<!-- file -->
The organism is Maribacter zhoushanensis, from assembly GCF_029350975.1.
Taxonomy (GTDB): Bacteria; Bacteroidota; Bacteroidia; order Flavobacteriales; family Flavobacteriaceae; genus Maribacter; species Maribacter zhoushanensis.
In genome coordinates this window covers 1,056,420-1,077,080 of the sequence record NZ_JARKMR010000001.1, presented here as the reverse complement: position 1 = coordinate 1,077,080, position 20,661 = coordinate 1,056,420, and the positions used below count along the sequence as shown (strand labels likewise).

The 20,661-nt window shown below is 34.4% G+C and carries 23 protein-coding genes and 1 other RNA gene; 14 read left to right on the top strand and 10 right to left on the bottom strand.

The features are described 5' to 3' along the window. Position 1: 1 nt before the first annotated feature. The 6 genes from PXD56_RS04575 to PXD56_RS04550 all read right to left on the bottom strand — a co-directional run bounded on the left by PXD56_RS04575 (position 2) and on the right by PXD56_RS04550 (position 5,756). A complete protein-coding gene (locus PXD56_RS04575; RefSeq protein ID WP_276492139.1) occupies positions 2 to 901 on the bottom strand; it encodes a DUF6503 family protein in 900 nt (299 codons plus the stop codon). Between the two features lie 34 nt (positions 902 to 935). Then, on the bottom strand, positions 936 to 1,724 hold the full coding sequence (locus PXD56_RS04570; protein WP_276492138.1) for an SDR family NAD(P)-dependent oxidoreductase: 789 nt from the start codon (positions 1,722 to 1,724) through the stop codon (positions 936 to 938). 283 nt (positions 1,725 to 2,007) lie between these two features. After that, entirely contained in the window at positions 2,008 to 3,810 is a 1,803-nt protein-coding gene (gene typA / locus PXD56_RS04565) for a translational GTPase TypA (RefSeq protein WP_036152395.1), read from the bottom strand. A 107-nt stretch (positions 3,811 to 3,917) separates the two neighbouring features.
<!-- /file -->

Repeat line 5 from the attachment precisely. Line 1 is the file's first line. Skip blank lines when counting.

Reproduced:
The features are described 5' to 3' along the window. Position 1: 1 nt before the first annotated feature. The 6 genes from PXD56_RS04575 to PXD56_RS04550 all read right to left on the bottom strand — a co-directional run bounded on the left by PXD56_RS04575 (position 2) and on the right by PXD56_RS04550 (position 5,756). A complete protein-coding gene (locus PXD56_RS04575; RefSeq protein ID WP_276492139.1) occupies positions 2 to 901 on the bottom strand; it encodes a DUF6503 family protein in 900 nt (299 codons plus the stop codon). Between the two features lie 34 nt (positions 902 to 935). Then, on the bottom strand, positions 936 to 1,724 hold the full coding sequence (locus PXD56_RS04570; protein WP_276492138.1) for an SDR family NAD(P)-dependent oxidoreductase: 789 nt from the start codon (positions 1,722 to 1,724) through the stop codon (positions 936 to 938). 283 nt (positions 1,725 to 2,007) lie between these two features. After that, entirely contained in the window at positions 2,008 to 3,810 is a 1,803-nt protein-coding gene (gene typA / locus PXD56_RS04565) for a translational GTPase TypA (RefSeq protein WP_036152395.1), read from the bottom strand. A 107-nt stretch (positions 3,811 to 3,917) separates the two neighbouring features.